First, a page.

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Chinese Authorities Searching for Demonstrators

National

Police form a cordon during a protest in Beijing on November 27, 2022 | Image by Kevin Frayer/Getty Images

Weekend protests in Beijing against China’s “zero-COVID” policy have resulted in authorities making inquiries into some of the people who were in attendance.

On Monday, China blamed “forces with ulterior motives” for connecting a fire in the western Xinjiang region to stringent COVID-19 regulations, a significant cause of recent nationwide protests.

“On social media, there are forces with ulterior motives that relate this fire with the local response to Covid-19,” said Chinese ministry spokesperson Zhao Lijian, Le Mond reported. A fire in the city of Urumqi last week, which according to authorities, claimed 10 lives, served as the catalyst for the protests, according to Reuters.

The strict testing and lockdown protocol has been seen by some as inciting anger among students and dissidents and has put the country’s authoritarian leaders in a difficult position.

Residents say that law enforcement has been asking residents for their phones to check if they have virtual private networks (VPNs) and the Telegram app, which protesters have been using. Most people in China are not allowed to use VPNs, and the Telegram app is not allowed to be used in China, according to Reuters.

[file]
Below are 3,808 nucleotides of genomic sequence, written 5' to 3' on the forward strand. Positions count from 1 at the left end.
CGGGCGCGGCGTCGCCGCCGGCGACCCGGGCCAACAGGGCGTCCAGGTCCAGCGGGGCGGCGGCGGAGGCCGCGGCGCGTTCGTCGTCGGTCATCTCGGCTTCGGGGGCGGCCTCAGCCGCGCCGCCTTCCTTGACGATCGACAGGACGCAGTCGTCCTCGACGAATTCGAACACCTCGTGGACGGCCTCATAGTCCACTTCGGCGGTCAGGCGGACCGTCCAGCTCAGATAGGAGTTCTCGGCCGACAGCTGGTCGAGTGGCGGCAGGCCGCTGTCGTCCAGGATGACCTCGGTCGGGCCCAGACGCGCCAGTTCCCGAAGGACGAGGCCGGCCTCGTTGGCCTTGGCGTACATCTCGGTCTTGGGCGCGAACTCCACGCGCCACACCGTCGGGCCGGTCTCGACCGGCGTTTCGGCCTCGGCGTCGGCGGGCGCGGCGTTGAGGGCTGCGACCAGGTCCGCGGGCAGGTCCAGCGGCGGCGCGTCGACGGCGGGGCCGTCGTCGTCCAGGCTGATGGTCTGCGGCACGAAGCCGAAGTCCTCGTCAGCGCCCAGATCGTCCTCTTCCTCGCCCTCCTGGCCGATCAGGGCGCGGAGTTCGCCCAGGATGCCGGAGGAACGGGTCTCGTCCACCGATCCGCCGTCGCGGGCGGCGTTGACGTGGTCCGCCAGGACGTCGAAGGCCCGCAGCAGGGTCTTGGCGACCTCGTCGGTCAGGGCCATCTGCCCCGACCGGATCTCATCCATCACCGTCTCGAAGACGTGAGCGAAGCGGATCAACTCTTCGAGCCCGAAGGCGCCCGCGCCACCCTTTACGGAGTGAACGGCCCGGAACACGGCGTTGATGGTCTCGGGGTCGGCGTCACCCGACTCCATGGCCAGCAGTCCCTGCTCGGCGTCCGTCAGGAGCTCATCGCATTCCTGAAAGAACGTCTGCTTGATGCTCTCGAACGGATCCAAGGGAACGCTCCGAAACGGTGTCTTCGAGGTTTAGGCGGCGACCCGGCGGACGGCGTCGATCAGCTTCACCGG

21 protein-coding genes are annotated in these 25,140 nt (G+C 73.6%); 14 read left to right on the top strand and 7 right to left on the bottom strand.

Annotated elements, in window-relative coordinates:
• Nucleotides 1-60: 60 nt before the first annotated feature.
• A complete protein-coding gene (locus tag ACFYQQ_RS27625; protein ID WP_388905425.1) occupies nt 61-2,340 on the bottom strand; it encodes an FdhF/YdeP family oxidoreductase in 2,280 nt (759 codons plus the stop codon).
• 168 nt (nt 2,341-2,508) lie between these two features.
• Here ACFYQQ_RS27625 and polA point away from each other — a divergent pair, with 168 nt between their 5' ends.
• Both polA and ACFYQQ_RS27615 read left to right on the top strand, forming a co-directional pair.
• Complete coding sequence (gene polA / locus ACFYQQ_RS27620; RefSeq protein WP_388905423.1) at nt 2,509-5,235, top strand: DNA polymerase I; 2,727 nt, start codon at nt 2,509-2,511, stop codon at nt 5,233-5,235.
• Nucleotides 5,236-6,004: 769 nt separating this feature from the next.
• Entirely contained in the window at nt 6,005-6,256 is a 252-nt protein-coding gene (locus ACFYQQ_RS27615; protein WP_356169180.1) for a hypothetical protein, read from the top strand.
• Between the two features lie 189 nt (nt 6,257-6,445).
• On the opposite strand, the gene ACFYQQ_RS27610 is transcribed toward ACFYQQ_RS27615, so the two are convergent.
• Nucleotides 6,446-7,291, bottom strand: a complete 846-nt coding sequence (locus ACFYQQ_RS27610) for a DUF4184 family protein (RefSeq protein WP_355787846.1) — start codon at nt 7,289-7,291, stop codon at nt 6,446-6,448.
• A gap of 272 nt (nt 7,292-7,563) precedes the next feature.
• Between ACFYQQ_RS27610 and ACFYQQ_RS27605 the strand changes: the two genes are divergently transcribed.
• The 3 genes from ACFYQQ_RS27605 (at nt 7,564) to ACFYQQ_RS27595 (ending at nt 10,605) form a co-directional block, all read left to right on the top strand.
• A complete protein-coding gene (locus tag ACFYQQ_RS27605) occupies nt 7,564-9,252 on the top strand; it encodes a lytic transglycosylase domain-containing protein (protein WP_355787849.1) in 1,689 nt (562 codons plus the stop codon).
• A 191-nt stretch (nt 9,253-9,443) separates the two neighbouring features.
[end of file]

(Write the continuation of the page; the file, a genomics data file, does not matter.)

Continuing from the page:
In Shanghai and Beijing, police were watching places where groups on the messaging service Telegram had said people should meet up again. Monday night, there were no gatherings because the police were there.

“It’s really scary.” Beijing resident Philip Qin, 22, told Reuters.

Two protesters said people who called them said they were Beijing police officers who told them to bring a written account of what they did on Sunday night to a police station on Tuesday. A student also said his college had asked him to provide a written report if he had been in an area where a protest occurred.

It was not clear how the authorities knew who to interview about participation in the protests, and it also was not clear how many people they wanted to interview.

China has seen the biggest wave of civil disobedience since President Xi Jinping took office 10 years ago. The protests are happening while large parts of several cities are being locked down, and the number of COVID cases has reached record daily highs, according to Reuters.

“If they do that to their own people, what will they do to you?” Senator Marco Rubio (R-FL) said. “I think these things are going to continue, and the reaction of the Chinese government should be a wake-up call to the world.”

Chinese officials from the education ministry are said to have told colleges and universities to send students home while they try to calm things down, reported the Washington Examiner.

“If the Chinese government announces the end of zero-COVID just because of popular protest, then it will give the impression that democratic protests are effective in influencing its decision-making,” said Si Ling, a political commentator in Beijing. “That will spark further protests from the public … so they can’t afford to give any breathing room to street protests and demonstrations whatsoever.”

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Zulia
Zulia
2 months ago

I will pray for chinese people not to give up their freedom, not be afraid.